Today Utah teens face challenges to their health that are very different from those faced even a decade ago. Cellphones and social media access are ubiquitous. Despite age restrictions, hookup apps are increasingly common among teens.
There never was a more important time to discuss sexual safety and protection.
As a resident pediatrician, I see firsthand the results of the skyrocketing sexually transmitted infection rates among Utah’s teens. STIs are more than an embarrassing rash; they are sometimes disfiguring and can lead to systemic disease, infertility, cancers and death. Also, while rates of teen pregnancy have declined, there continues to be substantial room for improvement.
The best, most evidence-based strategy for decreasing teen STIs and teen pregnancy requires teaching contraception. This is why Republican Rep. Ray Ward of Bountiful, a family practice doctor, proposed House Bill 71, which will allow the teaching of contraception in Utah schools. (It proposes no other changes.)
Utah’s youth depend on it to pass, so let’s remove the biggest barriers: myths surrounding the teaching of contraception.
Myth #1: Teaching contraception leads to more sex.
Large, comprehensive studies show the opposite to be true. Students taught contraception are less likely to have sex, are better empowered to say “no” and to understand consent, and tend to have fewer sex partners than do their abstinence-only-taught counterparts.
Myth #2: Teaching contraception undermines parental authority.
Sex education is purposefully “opt-in” in Utah. Unless a parent deliberately signs permission, the student will not participate and is assigned a different class. Sex education is designed to work in tandem with parental authority and reinforces home values of respect, restraint and situational awareness. If parents feel undermined by this education, they can simply do nothing, and by default their student doesn’t participate.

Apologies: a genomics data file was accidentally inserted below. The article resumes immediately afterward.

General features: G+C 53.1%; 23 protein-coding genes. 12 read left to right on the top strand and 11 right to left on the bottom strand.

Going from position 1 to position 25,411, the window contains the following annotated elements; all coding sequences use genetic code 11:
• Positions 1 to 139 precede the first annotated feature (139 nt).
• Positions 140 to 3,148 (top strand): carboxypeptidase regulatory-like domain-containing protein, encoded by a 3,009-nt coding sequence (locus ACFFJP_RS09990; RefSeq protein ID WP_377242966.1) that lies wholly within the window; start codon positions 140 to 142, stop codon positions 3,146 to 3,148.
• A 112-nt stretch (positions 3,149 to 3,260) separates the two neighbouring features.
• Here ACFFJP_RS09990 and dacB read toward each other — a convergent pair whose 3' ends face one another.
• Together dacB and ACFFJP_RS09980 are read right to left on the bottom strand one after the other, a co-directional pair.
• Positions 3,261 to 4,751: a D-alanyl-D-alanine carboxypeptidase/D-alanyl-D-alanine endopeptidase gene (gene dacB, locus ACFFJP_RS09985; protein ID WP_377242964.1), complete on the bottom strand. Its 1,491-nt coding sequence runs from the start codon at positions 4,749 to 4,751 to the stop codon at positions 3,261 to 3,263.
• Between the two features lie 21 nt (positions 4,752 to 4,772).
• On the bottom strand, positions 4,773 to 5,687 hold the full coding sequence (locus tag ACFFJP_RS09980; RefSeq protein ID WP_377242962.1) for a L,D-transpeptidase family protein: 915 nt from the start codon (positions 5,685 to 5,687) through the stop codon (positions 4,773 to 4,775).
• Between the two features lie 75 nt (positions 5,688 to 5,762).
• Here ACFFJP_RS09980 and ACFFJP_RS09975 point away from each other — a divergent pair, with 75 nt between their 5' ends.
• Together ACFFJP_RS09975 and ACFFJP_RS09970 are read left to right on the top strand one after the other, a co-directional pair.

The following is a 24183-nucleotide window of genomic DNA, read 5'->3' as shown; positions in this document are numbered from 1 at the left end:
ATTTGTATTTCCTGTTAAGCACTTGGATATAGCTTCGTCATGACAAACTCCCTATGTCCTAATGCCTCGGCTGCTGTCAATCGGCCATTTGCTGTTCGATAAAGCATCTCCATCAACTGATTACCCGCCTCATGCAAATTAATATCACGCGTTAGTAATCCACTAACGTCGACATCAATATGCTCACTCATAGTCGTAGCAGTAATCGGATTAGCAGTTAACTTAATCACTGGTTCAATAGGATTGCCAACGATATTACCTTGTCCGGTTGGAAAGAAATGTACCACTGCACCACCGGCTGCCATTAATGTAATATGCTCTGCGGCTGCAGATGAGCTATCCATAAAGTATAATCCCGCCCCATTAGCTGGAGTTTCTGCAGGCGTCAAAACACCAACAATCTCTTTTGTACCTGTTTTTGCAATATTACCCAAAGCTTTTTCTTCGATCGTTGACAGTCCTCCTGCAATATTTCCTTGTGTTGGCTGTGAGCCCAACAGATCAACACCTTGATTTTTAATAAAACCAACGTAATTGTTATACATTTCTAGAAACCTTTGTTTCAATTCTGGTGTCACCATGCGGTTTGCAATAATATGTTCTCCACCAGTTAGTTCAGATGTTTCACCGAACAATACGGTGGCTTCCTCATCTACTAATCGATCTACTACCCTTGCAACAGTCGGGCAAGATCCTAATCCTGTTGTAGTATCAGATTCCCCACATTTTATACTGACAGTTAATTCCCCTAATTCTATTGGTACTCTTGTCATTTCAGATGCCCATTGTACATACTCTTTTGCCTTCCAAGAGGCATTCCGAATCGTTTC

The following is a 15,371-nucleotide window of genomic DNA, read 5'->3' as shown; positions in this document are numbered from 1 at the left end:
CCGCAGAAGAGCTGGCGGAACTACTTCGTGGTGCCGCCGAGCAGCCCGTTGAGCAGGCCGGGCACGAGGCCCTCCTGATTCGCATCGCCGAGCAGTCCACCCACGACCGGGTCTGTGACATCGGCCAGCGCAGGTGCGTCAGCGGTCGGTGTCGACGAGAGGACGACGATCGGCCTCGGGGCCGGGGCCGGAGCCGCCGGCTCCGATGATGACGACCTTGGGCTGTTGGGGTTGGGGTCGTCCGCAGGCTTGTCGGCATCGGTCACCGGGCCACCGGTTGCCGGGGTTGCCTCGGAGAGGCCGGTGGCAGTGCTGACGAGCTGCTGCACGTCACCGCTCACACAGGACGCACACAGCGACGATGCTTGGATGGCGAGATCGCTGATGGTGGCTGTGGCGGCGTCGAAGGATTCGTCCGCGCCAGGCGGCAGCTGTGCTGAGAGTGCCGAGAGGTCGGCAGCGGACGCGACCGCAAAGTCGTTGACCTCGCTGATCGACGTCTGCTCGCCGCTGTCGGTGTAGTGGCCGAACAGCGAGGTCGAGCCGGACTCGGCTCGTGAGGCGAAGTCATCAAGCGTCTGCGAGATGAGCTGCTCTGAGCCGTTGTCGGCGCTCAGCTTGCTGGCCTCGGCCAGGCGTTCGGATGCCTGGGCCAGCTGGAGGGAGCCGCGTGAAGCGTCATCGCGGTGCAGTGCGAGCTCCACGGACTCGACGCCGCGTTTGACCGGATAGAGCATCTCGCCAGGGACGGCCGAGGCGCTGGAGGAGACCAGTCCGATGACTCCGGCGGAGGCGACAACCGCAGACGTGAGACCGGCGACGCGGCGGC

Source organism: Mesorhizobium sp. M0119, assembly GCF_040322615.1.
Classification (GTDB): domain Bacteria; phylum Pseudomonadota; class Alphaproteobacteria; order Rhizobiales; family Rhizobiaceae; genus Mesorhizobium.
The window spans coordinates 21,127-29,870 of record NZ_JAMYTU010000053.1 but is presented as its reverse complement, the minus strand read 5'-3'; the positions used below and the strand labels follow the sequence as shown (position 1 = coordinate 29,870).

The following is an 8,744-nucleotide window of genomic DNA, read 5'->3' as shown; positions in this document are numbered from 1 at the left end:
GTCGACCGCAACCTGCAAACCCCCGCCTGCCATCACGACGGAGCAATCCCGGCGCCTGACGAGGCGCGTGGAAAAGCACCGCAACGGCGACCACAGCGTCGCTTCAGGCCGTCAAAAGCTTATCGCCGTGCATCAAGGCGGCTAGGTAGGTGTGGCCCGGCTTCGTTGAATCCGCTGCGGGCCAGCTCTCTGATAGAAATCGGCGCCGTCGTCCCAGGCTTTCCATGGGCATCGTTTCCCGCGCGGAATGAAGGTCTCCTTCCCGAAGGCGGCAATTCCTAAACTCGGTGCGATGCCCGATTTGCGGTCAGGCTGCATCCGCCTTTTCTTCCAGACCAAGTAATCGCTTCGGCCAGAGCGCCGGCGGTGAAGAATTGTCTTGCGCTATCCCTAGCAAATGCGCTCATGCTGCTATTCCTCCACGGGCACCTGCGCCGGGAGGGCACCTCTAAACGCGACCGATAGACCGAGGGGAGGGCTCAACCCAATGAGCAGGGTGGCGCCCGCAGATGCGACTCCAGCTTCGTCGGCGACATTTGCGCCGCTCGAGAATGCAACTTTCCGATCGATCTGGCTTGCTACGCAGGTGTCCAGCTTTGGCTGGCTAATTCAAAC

Myth #3: Teaching contraception involves the teaching of sex mechanics to young people.
Sex education is carefully tailored to developmental readiness. Grades 5-6 teach maturation. Grades 7-9 teach about relationships and abstinence and introduce pregnancy prevention. Grades 10-12 teach about STIs, abstinence, contraception, relationships and decision-making. In most districts, curriculum is available for review online by parents before student participation.
Myth #4: Teaching will no longer promote abstinence.
Abstinence is a cornerstone of sex education. It is the only method of birth control that is endorsed. HB71 allows for the teaching of “the medical characteristics, effectiveness and limitations of contraceptive methods or devices” but prohibits their advocacy or encouragement.
Myth #5: Parents are already talking to their kids about sex.
More than 95 percent of parents believe that children should be given some degree of sex education at home, but in practice, only about 40 percent are having “the talk” with their kids. The only pragmatic way to close this gap is to provide better education at school. As for the other 40 percent, they can simply choose not to opt in. Or they can supplement their own teaching with the evidence-based, age-appropriate, pregnancy/STI-preventing education that will be taught in school with passage of HB71.
Spencer Merrick, Holladay, is a resident physician in pediatrics at the University of Utah and Primary Children’s Hospital.